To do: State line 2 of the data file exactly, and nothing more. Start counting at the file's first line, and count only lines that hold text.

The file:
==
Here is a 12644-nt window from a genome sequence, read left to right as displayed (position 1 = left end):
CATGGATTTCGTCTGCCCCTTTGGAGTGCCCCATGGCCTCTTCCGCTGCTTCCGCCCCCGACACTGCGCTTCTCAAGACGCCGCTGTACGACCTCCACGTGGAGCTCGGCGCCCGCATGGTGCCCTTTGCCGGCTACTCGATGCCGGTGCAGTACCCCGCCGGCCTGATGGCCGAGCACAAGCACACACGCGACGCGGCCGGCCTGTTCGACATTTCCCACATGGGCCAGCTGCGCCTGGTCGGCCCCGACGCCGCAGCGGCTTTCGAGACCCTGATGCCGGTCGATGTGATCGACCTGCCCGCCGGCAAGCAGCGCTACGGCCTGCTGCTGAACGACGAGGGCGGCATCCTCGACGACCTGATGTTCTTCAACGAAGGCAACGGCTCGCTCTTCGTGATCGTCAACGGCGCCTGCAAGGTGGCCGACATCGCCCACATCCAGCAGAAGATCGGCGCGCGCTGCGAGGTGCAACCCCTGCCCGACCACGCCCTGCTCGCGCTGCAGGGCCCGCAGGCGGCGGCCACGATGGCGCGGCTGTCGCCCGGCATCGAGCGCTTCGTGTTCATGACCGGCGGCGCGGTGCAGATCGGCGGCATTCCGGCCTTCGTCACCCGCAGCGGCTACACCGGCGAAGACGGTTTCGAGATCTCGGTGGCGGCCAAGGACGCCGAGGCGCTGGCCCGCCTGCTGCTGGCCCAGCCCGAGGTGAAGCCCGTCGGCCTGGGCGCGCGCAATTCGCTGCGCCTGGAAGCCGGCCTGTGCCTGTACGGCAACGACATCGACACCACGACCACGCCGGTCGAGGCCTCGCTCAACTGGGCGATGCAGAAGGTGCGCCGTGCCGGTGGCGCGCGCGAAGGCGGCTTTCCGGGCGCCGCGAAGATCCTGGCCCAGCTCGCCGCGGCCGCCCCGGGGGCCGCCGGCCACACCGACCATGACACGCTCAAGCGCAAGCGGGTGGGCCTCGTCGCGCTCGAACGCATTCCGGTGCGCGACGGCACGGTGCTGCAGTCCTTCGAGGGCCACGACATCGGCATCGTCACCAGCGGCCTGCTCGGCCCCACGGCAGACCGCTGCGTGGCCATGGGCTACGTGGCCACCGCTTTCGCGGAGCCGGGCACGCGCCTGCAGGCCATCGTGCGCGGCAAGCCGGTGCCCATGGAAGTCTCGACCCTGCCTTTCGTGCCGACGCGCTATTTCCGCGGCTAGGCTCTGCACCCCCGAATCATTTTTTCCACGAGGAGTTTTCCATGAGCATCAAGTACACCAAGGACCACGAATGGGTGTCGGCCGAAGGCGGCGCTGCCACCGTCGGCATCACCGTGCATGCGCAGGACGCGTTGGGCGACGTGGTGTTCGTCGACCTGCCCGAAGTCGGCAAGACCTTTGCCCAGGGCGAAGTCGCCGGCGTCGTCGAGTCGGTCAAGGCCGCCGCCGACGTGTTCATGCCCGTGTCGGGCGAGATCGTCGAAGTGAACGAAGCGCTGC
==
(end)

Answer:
CATGGATTTCGTCTGCCCCTTTGGAGTGCCCCATGGCCTCTTCCGCTGCTTCCGCCCCCGACACTGCGCTTCTCAAGACGCCGCTGTACGACCTCCACGTGGAGCTCGGCGCCCGCATGGTGCCCTTTGCCGGCTACTCGATGCCGGTGCAGTACCCCGCCGGCCTGATGGCCGAGCACAAGCACACACGCGACGCGGCCGGCCTGTTCGACATTTCCCACATGGGCCAGCTGCGCCTGGTCGGCCCCGACGCCGCAGCGGCTTTCGAGACCCTGATGCCGGTCGATGTGATCGACCTGCCCGCCGGCAAGCAGCGCTACGGCCTGCTGCTGAACGACGAGGGCGGCATCCTCGACGACCTGATGTTCTTCAACGAAGGCAACGGCTCGCTCTTCGTGATCGTCAACGGCGCCTGCAAGGTGGCCGACATCGCCCACATCCAGCAGAAGATCGGCGCGCGCTGCGAGGTGCAACCCCTGCCCGACCACGCCCTGCTCGCGCTGCAGGGCCCGCAGGCGGCGGCCACGATGGCGCGGCTGTCGCCCGGCATCGAGCGCTTCGTGTTCATGACCGGCGGCGCGGTGCAGATCGGCGGCATTCCGGCCTTCGTCACCCGCAGCGGCTACACCGGCGAAGACGGTTTCGAGATCTCGGTGGCGGCCAAGGACGCCGAGGCGCTGGCCCGCCTGCTGCTGGCCCAGCCCGAGGTGAAGCCCGTCGGCCTGGGCGCGCGCAATTCGCTGCGCCTGGAAGCCGGCCTGTGCCTGTACGGCAACGACATCGACACCACGACCACGCCGGTCGAGGCCTCGCTCAACTGGGCGATGCAGAAGGTGCGCCGTGCCGGTGGCGCGCGCGAAGGCGGCTTTCCGGGCGCCGCGAAGATCCTGGCCCAGCTCGCCGCGGCCGCCCCGGGGGCCGCCGGCCACACCGACCATGACACGCTCAAGCGCAAGCGGGTGGGCCTCGTCGCGCTCGAACGCATTCCGGTGCGCGACGGCACGGTGCTGCAGTCCTTCGAGGGCCACGACATCGGCATCGTCACCAGCGGCCTGCTCGGCCCCACGGCAGACCGCTGCGTGGCCATGGGCTACGTGGCCACCGCTTTCGCGGAGCCGGGCACGCGCCTGCAGGCCATCGTGCGCGGCAAGCCGGTGCCCATGGAAGTCTCGACCCTGCCTTTCGTGCCGACGCGCTATTTCCGCGGCTAGGCTCTGCACCCCCGAATCATTTTTTCCACGAGGAGTTTTCCATGAGCATCAAGTACACCAAGGACCACGAATGGGTGTCGGCCGAAGGCGGCGCTGCCACCGTCGGCATCACCGTGCATGCGCAGGACGCGTTGGGCGACGTGGTGTTCGTCGACCTGCCCGAAGTCGGCAAGACCTTTGCCCAGGGCGAAGTCGCCGGCGTCGTCGAGTCGGTCAAGGCCGCCGCCGACGTGTTCATGCCCGTGTCGGGCGAGATCGTCGAAGTGAACGAAGCGCTGC